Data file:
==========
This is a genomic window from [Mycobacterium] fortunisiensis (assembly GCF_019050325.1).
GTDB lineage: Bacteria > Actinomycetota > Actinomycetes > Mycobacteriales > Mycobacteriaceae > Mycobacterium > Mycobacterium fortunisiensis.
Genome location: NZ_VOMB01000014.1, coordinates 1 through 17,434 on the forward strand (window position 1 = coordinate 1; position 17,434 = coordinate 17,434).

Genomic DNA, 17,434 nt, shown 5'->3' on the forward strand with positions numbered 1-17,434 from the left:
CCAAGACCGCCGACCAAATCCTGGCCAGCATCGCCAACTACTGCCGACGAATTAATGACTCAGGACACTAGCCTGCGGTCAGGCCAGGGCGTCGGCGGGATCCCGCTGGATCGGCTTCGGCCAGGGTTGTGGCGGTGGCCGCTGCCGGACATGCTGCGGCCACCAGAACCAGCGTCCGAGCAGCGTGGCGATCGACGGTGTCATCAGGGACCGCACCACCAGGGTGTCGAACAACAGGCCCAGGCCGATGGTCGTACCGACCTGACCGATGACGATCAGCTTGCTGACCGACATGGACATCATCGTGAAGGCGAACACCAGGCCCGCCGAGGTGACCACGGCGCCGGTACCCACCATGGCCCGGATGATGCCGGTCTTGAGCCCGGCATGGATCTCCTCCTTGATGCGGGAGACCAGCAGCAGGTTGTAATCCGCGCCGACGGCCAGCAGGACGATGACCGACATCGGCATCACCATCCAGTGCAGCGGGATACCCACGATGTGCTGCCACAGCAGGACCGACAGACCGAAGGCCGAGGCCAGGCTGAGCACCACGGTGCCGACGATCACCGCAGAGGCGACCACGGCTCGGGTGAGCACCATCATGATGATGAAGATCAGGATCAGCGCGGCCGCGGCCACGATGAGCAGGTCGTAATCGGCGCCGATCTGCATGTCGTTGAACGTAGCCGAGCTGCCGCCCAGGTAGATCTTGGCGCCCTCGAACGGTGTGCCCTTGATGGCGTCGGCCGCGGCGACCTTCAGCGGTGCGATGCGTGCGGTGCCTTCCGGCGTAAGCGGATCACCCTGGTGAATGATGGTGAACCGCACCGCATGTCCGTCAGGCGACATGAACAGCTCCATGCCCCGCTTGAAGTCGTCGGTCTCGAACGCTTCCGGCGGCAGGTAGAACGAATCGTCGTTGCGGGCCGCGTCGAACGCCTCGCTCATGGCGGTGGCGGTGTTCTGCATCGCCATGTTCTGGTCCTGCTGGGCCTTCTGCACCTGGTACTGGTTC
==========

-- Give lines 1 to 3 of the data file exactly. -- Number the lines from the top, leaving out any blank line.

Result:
This is a genomic window from [Mycobacterium] fortunisiensis (assembly GCF_019050325.1).
GTDB lineage: Bacteria > Actinomycetota > Actinomycetes > Mycobacteriales > Mycobacteriaceae > Mycobacterium > Mycobacterium fortunisiensis.
Genome location: NZ_VOMB01000014.1, coordinates 1 through 17,434 on the forward strand (window position 1 = coordinate 1; position 17,434 = coordinate 17,434).